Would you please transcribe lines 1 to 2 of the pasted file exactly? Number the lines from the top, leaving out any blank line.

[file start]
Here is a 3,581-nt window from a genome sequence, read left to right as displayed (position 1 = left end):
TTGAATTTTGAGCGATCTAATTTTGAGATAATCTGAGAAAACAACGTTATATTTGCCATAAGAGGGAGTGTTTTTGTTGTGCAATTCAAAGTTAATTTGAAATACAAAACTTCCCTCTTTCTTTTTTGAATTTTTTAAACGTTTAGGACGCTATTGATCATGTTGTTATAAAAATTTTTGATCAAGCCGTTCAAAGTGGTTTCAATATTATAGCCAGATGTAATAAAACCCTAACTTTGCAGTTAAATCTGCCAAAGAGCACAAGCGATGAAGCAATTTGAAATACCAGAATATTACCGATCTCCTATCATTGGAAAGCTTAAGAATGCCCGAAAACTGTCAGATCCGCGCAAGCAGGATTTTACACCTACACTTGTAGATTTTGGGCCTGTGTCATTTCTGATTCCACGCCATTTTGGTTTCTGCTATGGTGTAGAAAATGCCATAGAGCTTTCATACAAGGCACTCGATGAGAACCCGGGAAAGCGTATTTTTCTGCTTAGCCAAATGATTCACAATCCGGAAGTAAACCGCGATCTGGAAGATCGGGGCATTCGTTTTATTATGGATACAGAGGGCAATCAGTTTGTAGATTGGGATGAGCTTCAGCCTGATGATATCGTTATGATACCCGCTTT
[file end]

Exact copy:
Here is a 3,581-nt window from a genome sequence, read left to right as displayed (position 1 = left end):
TTGAATTTTGAGCGATCTAATTTTGAGATAATCTGAGAAAACAACGTTATATTTGCCATAAGAGGGAGTGTTTTTGTTGTGCAATTCAAAGTTAATTTGAAATACAAAACTTCCCTCTTTCTTTTTTGAATTTTTTAAACGTTTAGGACGCTATTGATCATGTTGTTATAAAAATTTTTGATCAAGCCGTTCAAAGTGGTTTCAATATTATAGCCAGATGTAATAAAACCCTAACTTTGCAGTTAAATCTGCCAAAGAGCACAAGCGATGAAGCAATTTGAAATACCAGAATATTACCGATCTCCTATCATTGGAAAGCTTAAGAATGCCCGAAAACTGTCAGATCCGCGCAAGCAGGATTTTACACCTACACTTGTAGATTTTGGGCCTGTGTCATTTCTGATTCCACGCCATTTTGGTTTCTGCTATGGTGTAGAAAATGCCATAGAGCTTTCATACAAGGCACTCGATGAGAACCCGGGAAAGCGTATTTTTCTGCTTAGCCAAATGATTCACAATCCGGAAGTAAACCGCGATCTGGAAGATCGGGGCATTCGTTTTATTATGGATACAGAGGGCAATCAGTTTGTAGATTGGGATGAGCTTCAGCCTGATGATATCGTTATGATACCCGCTTT